Up to 1834
A parliamentary report of 1777 recorded parish workhouses operating in Melcombe Regis (for up to 44 inmates) and Portesham (50 inmates).
In 1805, a lease was granted "to the parish officers of the Chapelry of Weymouth to build a poorhouse on a piece of wasteland on the road to Wyke Regis" (Wolff & West, 1972). This is almost certainly the same site on which the Weymouth Union workhouse was built in 1836. Melcombe Regis had a poorhouse in West Street, Melcombe Regis which seems to have continued in use for a number of years after 1836.
Weymouth Poor Law Union was formed on 14th January 1836. Its operation was overseen by an elected Board of Guardians, 22 in number, representing its 18 constituent parishes as listed below (figures in brackets indicate numbers of Guardians if more than one):
County of Dorset: Abbotsbury, Bincomb, Broadway, Buckland Ripers, West Chickerell, Fleet, Langton Herring, Melcombe Regis (3), Osmington, Owermoigne, Portisham, Portland (2), Preston, Poxwell, Radipole, Upway, Weymouth (2), Wyke Regis.
The population falling within the Union at the 1831 census had been 16,947 with parishes ranging from Poxwell (population 99) to Melcombe Regis (5,126), Portland (2,670) and Weymouth itself (2,529). The average annual poor-rate expenditure for the period 1833-5 had been £6,213 or 7s.4d. per head of the population.
The new Weymouth Union workhouse, erected in 1836, was based on one of the Poor Law Commissioners' model plans by Sampson Kempthorne, adapted by two members of the Weymouth Board of Guardians, Thomas Dobson and Thomas Hill Harvey. Its layout can be seen on the 1926 map below, by which time the workhouse had become officially known as Weymouth Poor Law Institution.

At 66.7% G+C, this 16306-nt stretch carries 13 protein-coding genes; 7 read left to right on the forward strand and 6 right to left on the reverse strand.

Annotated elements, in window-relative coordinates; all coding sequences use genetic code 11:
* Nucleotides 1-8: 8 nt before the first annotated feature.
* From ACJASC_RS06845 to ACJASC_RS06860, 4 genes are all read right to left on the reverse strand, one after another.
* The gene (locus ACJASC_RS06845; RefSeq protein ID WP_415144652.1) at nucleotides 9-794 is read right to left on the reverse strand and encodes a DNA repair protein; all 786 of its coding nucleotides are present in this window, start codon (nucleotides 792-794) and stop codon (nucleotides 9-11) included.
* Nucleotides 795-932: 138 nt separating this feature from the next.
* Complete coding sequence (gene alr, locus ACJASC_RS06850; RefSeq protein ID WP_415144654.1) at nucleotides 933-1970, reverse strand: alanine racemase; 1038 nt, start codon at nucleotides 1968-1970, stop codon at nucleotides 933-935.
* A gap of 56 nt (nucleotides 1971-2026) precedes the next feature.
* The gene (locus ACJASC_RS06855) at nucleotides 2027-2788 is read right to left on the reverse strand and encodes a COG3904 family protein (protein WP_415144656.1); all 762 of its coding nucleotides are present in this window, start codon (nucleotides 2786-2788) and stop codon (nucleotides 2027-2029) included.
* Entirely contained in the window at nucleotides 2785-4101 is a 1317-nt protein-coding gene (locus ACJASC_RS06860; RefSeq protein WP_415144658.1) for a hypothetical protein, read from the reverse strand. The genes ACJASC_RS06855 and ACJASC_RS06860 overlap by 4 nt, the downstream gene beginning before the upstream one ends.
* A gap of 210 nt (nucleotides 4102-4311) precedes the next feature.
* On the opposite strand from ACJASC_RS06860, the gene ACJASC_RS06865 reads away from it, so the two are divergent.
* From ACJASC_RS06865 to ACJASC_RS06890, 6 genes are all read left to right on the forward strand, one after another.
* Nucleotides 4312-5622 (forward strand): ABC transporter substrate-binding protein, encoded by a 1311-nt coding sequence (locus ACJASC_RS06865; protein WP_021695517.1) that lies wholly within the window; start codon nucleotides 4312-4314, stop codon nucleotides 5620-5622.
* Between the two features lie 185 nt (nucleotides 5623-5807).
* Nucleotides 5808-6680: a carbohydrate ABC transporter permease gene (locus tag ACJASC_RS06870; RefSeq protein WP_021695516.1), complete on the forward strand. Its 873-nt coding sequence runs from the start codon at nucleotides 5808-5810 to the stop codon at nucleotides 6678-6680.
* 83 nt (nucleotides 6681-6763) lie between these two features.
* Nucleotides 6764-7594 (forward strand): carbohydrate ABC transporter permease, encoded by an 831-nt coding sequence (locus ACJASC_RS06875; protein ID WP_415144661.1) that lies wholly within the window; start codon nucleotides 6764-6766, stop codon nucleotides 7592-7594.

The entrance block, along Wyke Road, has an impressive facade dressed in Portland stone.
The main accommodation ranges radiated from a central hub. The eastern range was considerably elongated.
A separate block housing the Guardians' board-room was later added at the east of the main building.
Hardly any records for the Weymouth Union have survived. The Guardians' minutes for 1924 indicate that a relatively severe regime was still in place:
- February 19th - "The suggestion of an evening meal being provided. It was resolved that in lieu of an extra meal, the last meal served (supper) at 5.30-6.30 p.m. be augmented by the inclusion of 4oz cake per inmate on Tuesday and Friday as well as on Sunday, varied by 1oz jam on Monday, Wednesday, Thursday and Saturday."
- July 8th - "Walks for aged inmates." The subject was discussed and finally abandoned.
- November 25th - The Master was authorised to allow 1oz tobacco per week to two inmates in respect of exceptional work done by them."
A detached VD clinic (euphemistically called the County Dispensary) was built on the eastern side of the building in 1937 but has since been demolished. After 1939 the workhouse became Portway Hospital.
In 1992-93, the site was redeveloped by residential use and is now, appropriately, called Union Court.
Note: many repositories impose a closure period of up to 100 years for records identifying individuals. Before travelling a long distance, always check that the records you want to consult will be available.
- Dorset History Centre, Bridport Road, Dorchester DT1 1RP. Very few records survive. Holdings include: Guardians' minutes (1923-25).
- Maureen Roddy and John West (1983), Weymouth - An Illustrated History.
- Dorset Workhouses (1980, Dorset Countryside Treasures).
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